Biden’s choice of McCarthy quickly earned praise from various climate and environmental organizations such as the League of Conservation Voters as well as activists and scholars.
“McCarthy is a doer: we see this in her invaluable expertise in the field, her track record of pushing against fossil fuel dependency, and her role in developing the Clean Power Plan and rules to increase fuel efficiency in automobiles during the Obama Administration,” Natalie Mebane, associate director of policy at 350.org, a grassroots movement working to end the age of fossil fuels, said in a statement on the organization’s website.” We look forward to working with her to forge a pathway to completely phase out fossil fuels.”
Former vice president Al Gore, a longtime environmental activist, also heaped praise on McCarthy. Gore told the New York Times that she was “uniquely suited for the job” and that Biden’s appointments affirm that he is “serious about America leading by example and driving deep reductions in pollution and climate emissions.”
“A new era of climate accountability is upon us,” Gore told the Times. “The US is back on task.”
McCarthy has also previously stated that tackling climate change goes hand-in-hand with addressing other key issues facing the country, such as the collapsing economy and racial injustice. “We need a climate response that’s grounded in sound science, puts people back to work, and expands protections and opportunities for low-income communities and people of color,” she wrote in a November NRDC blog post.
McCarthy’s position will not require Senate confirmation, but Granholm’s role as Energy Secretary will. In that position, Granholm would oversee the nation’s nuclear weapons, research laboratories, and a broad range of energy projects and research efforts. Granholm, who has pushed for renewable energy development, also has ties to the automobile industry owing to her time as Michigan governor, which could come in handy as Biden calls for carmakers to transition to electric vehicles.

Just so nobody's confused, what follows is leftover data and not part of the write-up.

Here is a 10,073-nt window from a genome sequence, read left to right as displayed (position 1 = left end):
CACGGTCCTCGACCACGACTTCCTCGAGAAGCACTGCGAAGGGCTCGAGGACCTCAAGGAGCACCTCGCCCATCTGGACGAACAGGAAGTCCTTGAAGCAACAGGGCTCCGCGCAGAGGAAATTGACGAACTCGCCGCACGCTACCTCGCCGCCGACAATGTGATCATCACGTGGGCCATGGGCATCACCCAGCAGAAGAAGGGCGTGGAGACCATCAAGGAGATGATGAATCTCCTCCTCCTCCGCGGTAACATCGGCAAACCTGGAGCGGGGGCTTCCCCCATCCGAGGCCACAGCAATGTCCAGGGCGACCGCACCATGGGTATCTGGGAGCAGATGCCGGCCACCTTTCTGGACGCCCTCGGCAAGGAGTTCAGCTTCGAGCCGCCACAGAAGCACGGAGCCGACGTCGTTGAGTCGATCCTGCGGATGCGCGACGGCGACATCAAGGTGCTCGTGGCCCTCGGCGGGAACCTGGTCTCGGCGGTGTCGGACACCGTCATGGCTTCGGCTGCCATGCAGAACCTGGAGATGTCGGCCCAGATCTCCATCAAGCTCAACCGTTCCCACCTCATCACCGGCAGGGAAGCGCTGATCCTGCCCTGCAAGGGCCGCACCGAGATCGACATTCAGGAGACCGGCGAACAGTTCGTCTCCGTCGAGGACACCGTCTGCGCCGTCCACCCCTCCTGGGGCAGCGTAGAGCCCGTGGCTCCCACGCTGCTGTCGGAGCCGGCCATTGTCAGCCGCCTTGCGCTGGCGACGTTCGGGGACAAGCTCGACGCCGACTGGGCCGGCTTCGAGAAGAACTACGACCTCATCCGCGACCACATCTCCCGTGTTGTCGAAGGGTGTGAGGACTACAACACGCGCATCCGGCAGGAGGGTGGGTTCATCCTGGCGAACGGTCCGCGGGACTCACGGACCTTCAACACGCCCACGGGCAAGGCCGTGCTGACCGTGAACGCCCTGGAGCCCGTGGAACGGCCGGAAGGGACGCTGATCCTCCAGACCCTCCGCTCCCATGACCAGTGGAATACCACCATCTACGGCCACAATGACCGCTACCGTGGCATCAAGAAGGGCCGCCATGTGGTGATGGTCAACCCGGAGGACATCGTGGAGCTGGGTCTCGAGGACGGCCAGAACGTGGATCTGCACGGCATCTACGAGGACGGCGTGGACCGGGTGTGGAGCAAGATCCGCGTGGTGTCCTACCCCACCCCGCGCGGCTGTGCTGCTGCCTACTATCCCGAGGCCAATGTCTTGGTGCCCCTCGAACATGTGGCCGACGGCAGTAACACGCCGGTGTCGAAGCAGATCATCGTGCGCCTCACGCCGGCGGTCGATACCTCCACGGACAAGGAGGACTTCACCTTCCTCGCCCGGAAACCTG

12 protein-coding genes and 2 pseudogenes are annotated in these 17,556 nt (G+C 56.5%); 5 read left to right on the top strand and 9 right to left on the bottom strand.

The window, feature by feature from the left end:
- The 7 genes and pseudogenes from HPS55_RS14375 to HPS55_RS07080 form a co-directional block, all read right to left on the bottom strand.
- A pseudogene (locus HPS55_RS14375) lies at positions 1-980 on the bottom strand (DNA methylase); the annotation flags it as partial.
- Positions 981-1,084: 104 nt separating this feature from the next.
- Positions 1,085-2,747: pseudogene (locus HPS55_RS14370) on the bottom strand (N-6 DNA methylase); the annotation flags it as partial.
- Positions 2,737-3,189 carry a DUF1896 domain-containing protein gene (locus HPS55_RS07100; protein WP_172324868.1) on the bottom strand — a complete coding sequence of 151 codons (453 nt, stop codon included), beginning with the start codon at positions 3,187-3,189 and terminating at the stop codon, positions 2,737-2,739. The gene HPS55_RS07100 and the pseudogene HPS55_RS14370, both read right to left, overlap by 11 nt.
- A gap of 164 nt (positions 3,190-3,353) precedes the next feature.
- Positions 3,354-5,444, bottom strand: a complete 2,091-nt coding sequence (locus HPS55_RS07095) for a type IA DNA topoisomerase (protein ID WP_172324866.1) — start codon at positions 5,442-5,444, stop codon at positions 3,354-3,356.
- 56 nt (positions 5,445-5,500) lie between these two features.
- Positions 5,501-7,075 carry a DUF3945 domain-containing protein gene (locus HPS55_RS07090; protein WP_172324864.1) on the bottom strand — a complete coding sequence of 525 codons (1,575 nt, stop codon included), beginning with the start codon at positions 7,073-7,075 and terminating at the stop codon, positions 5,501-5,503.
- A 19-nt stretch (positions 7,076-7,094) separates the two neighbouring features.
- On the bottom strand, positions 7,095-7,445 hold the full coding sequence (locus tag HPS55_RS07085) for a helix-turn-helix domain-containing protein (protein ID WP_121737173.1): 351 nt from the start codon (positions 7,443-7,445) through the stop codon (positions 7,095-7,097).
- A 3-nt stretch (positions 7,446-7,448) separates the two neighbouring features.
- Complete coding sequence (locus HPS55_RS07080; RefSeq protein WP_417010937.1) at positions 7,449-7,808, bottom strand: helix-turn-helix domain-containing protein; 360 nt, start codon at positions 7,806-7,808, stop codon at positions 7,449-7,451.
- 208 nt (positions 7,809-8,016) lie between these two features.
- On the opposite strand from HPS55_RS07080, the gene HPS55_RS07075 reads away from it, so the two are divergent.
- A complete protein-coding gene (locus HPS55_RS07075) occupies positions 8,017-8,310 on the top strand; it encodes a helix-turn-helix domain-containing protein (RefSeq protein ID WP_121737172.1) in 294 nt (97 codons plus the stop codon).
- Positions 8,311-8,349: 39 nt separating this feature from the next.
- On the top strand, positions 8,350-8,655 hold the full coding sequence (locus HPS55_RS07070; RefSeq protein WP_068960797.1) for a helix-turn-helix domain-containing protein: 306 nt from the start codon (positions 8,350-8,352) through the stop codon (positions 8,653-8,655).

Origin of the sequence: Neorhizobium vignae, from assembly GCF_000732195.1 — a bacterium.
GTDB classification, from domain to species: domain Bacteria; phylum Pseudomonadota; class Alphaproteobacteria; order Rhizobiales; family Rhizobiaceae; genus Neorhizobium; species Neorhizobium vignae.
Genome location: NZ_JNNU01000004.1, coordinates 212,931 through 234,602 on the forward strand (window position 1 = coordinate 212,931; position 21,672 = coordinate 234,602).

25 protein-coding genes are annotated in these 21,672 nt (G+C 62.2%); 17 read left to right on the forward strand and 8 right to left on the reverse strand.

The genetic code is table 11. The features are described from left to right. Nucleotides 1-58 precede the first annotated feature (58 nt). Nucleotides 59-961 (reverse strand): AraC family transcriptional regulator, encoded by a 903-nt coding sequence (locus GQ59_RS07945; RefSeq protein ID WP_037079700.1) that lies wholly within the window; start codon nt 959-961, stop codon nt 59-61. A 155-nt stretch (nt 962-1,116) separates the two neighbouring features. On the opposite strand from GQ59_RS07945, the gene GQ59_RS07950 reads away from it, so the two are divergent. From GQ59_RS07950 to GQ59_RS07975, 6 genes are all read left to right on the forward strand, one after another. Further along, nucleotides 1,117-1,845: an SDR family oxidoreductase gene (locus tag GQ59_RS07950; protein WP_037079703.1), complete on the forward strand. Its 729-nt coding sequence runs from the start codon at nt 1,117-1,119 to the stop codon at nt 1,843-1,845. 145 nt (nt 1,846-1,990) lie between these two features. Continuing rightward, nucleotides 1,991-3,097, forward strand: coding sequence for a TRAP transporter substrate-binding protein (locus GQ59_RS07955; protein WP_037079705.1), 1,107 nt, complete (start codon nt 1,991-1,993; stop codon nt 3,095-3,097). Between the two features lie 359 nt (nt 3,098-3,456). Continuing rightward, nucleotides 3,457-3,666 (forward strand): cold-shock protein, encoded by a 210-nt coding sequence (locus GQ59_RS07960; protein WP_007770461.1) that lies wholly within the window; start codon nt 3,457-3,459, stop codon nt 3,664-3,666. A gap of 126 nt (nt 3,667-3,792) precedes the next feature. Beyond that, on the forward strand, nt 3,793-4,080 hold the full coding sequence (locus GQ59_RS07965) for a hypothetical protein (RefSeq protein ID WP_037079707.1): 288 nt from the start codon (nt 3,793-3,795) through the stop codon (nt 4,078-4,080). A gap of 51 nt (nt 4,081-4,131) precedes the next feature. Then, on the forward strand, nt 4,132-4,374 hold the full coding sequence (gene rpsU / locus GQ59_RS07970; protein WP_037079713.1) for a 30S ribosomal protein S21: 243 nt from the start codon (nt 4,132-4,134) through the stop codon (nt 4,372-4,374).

“Granholm has a long history supporting a just transition to a renewable energy economy. She supported clean energy initiatives in her two terms as Governor and strived to diversify Michigan’s economy, including urging the production of more electric vehicles while moving away from fossil fuels toward solar and wind,” Mebane said.
Meanwhile, Buttigieg will oversee a department leading efforts for the widespread adoption of electric vehicles and setting tougher regulations on automobile emissions. The Princeton researchers concluded that at least 50% of new cars sold in 2030 would need to be battery-powered if the US is to stay on pace to reach zero emissions by 2050. Currently, only 2% of new car sales are of electric vehicles.
The Department of Transportation also oversees infrastructure projects and planning, meaning it could play a critical role in Biden’s desire to transform the nation’s roads and bridges to make them resilient to floods, hurricanes, wildfires, and other consequences of climate change.